Wall-E an Save-the-Earth Allegory
Leave it to the premier animators at Pixar to conceive a futuristic love story between two robots that sends older viewers a clear message that we must take action to take care of Mother Earth. Anchored by detailed animation graphics, “Wall-E” tugs at your heartstrings as the quirky waste gathering robot continues his recycling directive amongst the ruins of a major city. Only, as the story unfolds do we learn that a Buy and Large mega corporation had whisked the human population into outer space when environmental contamination rendered the planet unfit for sustaining life.
Harkening toward the allegorical visions of Stanley Kubrick’s “2001: A Space Odyssey,” the electronic ‘bots and probes dominate the production, which for a long period relies only on a repeated audio soundtrack from the “Hello Dolly” musical, which establishes that the metal trash compactor has emotions, in particular an awareness of loneliness.
Animators have found methods of maneuvering the robot’s mechanical parts to simulate reactive emotions, such as by slowing his tread to a mere fraction of speed or bending portions of his lifters to simulate hands.
While the premise places Wall-E romantically chasing an egg shaped robot probe known as Eve, the contented fat couch potatoes on board a large ark-like spaceship resounds with one extreme result of virtually taking care of one’s self and ignoring anyone else. Obviously, the filmmakers have taken a bulls eye shot at the notion of gathering more and more stuff for oneself by depicting those on the cruising art space ship as stuffily ignoring neighbors sitting on a floating pillow nearby. Having accepted groupthink to the max, the obese earthlings allow computerized instruments to take care of them, which means they do nothing but sit on the pillow and watch virtual images.
The coming of the end to the planet’s contamination shakes up the mindless, don’t think routines of pampered humanity, leading eventually to a re-birth of individualism and a growth of displaying love to someone other than yourself.
Likely most anyone will promptly identify with those lazy beings who do nothing other than select a virtual image in front of their face. For example, how many times do you walk through a room of workers at terminals who barely, if at all, notice that someone has passed within their line of sight?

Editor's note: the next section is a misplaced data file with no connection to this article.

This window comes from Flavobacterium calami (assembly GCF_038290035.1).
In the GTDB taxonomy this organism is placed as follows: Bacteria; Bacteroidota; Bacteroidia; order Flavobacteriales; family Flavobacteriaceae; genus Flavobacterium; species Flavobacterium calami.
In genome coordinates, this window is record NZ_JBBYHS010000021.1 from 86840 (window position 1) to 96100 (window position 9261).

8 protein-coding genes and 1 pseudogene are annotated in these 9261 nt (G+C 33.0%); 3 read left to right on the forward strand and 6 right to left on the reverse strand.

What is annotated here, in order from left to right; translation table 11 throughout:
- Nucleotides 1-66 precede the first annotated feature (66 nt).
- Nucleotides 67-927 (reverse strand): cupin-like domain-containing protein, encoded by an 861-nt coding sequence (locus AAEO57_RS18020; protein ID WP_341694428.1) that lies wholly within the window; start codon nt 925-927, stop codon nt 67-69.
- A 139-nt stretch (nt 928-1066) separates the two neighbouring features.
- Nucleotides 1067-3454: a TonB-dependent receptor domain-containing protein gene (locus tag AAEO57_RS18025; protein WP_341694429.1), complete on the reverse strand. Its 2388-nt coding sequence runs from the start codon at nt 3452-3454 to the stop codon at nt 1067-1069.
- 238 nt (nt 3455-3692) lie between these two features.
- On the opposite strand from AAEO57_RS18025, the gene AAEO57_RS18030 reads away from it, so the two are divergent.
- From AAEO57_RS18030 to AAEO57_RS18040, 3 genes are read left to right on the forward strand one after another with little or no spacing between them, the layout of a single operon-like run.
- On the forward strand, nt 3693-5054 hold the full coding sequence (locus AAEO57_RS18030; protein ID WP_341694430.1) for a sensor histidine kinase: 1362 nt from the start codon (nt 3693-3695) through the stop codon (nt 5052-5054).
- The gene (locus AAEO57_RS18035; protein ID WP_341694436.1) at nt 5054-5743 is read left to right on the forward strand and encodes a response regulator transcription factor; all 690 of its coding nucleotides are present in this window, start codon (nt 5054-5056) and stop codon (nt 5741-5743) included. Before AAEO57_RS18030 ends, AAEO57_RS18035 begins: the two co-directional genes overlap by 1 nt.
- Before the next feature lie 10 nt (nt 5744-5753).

Has the proliferation of information and diversions drawn most men and women into narrow ‘worlds’ to which no one else is allowed entrance? Do not the flickering images on the screen(s) serve hypnotically as self gratification at the expense of projecting a ‘my space’ force field around our attention spans?
Of course, by counter conjecture, why have we locked ourselves inside these invisible barriers? Having seen rejection upon rejection, we retreat to amassing more and more ‘things’ while the planet’s environment deteriorates. No, “Wall-E” does not harp on global warming; instead, it’s a total package of ignorance to environmental damage that left unchanged could make the planet (or most of it) inhospitable to life as we know it.
Next time someone trips and drops their digital assistant in your lap, don’t hand it back and continue typing, readjust your perspective and actually exchange a few verbal vowels of communication. Just think of the beautiful, yet lonely, Vogue model in NYC who jumped nine stories to her death after months of writing beautiful prose in her search for a soulmate.
Ironically, “Wall-E” opened on a day when scientists warned that for the first time in history the North Pole could melt free of ice this summer. We don’t have the luxury of a space ark with which to flee to another planet. The much belittled and put off crises are staring us in the face — such as the impact of astounding gasoline prices and the overlapping impact on costs of goods and services.
Allegorically, two metallic robots and a tiny green plant growing out of a discarded shoe appear prophetic, perhaps hyperbolically representing the concept of love for another, the necessity for community and the fragility of the balance of nature.
Contact Tony at firstname.lastname@example.org